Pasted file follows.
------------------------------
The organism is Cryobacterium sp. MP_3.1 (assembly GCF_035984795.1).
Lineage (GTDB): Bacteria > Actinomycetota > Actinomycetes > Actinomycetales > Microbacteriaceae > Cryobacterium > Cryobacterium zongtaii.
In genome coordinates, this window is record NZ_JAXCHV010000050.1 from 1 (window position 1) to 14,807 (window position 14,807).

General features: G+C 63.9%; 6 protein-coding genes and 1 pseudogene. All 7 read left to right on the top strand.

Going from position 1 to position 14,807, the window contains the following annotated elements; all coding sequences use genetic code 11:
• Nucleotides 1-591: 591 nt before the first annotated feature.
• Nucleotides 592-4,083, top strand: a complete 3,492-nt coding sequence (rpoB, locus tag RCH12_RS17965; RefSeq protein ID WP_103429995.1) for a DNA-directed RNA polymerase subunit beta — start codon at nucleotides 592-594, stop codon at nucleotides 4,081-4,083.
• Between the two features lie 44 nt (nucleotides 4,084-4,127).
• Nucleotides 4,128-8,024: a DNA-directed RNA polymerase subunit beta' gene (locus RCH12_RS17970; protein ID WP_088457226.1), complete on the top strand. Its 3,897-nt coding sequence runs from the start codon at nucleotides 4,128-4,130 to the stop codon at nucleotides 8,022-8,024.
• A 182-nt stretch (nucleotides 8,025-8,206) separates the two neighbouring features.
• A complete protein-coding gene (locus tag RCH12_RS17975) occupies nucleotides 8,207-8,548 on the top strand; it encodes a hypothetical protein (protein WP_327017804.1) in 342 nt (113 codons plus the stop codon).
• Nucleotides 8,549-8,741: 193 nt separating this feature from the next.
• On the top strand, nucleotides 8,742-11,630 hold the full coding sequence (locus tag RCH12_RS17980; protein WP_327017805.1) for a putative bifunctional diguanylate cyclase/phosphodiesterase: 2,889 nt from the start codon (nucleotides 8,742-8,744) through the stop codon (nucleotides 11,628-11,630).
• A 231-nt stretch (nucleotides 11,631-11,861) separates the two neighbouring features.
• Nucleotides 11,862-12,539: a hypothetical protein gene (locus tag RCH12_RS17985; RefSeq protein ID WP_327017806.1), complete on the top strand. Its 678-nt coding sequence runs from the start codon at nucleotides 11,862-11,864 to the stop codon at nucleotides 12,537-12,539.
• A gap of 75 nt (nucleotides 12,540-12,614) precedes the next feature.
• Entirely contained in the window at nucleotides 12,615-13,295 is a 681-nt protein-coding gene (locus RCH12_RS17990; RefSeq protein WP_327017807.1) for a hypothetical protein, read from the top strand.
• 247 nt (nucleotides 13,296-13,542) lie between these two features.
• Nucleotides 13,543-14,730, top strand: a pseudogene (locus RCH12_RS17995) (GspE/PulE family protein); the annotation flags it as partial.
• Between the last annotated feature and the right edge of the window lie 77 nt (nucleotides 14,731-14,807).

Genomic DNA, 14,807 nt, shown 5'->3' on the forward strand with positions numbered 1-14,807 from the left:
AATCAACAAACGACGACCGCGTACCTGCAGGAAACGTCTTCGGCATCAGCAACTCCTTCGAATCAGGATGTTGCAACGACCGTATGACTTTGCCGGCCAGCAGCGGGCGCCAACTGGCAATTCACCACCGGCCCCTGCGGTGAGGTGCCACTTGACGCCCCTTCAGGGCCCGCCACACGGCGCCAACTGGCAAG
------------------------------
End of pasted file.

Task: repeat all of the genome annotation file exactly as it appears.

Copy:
The organism is Cryobacterium sp. MP_3.1 (assembly GCF_035984795.1).
Lineage (GTDB): Bacteria > Actinomycetota > Actinomycetes > Actinomycetales > Microbacteriaceae > Cryobacterium > Cryobacterium zongtaii.
In genome coordinates, this window is record NZ_JAXCHV010000050.1 from 1 (window position 1) to 14,807 (window position 14,807).

General features: G+C 63.9%; 6 protein-coding genes and 1 pseudogene. All 7 read left to right on the top strand.

Going from position 1 to position 14,807, the window contains the following annotated elements; all coding sequences use genetic code 11:
• Nucleotides 1-591: 591 nt before the first annotated feature.
• Nucleotides 592-4,083, top strand: a complete 3,492-nt coding sequence (rpoB, locus tag RCH12_RS17965; RefSeq protein ID WP_103429995.1) for a DNA-directed RNA polymerase subunit beta — start codon at nucleotides 592-594, stop codon at nucleotides 4,081-4,083.
• Between the two features lie 44 nt (nucleotides 4,084-4,127).
• Nucleotides 4,128-8,024: a DNA-directed RNA polymerase subunit beta' gene (locus RCH12_RS17970; protein ID WP_088457226.1), complete on the top strand. Its 3,897-nt coding sequence runs from the start codon at nucleotides 4,128-4,130 to the stop codon at nucleotides 8,022-8,024.
• A 182-nt stretch (nucleotides 8,025-8,206) separates the two neighbouring features.
• A complete protein-coding gene (locus tag RCH12_RS17975) occupies nucleotides 8,207-8,548 on the top strand; it encodes a hypothetical protein (protein WP_327017804.1) in 342 nt (113 codons plus the stop codon).
• Nucleotides 8,549-8,741: 193 nt separating this feature from the next.
• On the top strand, nucleotides 8,742-11,630 hold the full coding sequence (locus tag RCH12_RS17980; protein WP_327017805.1) for a putative bifunctional diguanylate cyclase/phosphodiesterase: 2,889 nt from the start codon (nucleotides 8,742-8,744) through the stop codon (nucleotides 11,628-11,630).
• A 231-nt stretch (nucleotides 11,631-11,861) separates the two neighbouring features.
• Nucleotides 11,862-12,539: a hypothetical protein gene (locus tag RCH12_RS17985; RefSeq protein ID WP_327017806.1), complete on the top strand. Its 678-nt coding sequence runs from the start codon at nucleotides 11,862-11,864 to the stop codon at nucleotides 12,537-12,539.
• A gap of 75 nt (nucleotides 12,540-12,614) precedes the next feature.
• Entirely contained in the window at nucleotides 12,615-13,295 is a 681-nt protein-coding gene (locus RCH12_RS17990; RefSeq protein WP_327017807.1) for a hypothetical protein, read from the top strand.
• 247 nt (nucleotides 13,296-13,542) lie between these two features.
• Nucleotides 13,543-14,730, top strand: a pseudogene (locus RCH12_RS17995) (GspE/PulE family protein); the annotation flags it as partial.
• Between the last annotated feature and the right edge of the window lie 77 nt (nucleotides 14,731-14,807).

Genomic DNA, 14,807 nt, shown 5'->3' on the forward strand with positions numbered 1-14,807 from the left:
AATCAACAAACGACGACCGCGTACCTGCAGGAAACGTCTTCGGCATCAGCAACTCCTTCGAATCAGGATGTTGCAACGACCGTATGACTTTGCCGGCCAGCAGCGGGCGCCAACTGGCAATTCACCACCGGCCCCTGCGGTGAGGTGCCACTTGACGCCCCTTCAGGGCCCGCCACACGGCGCCAACTGGCAAG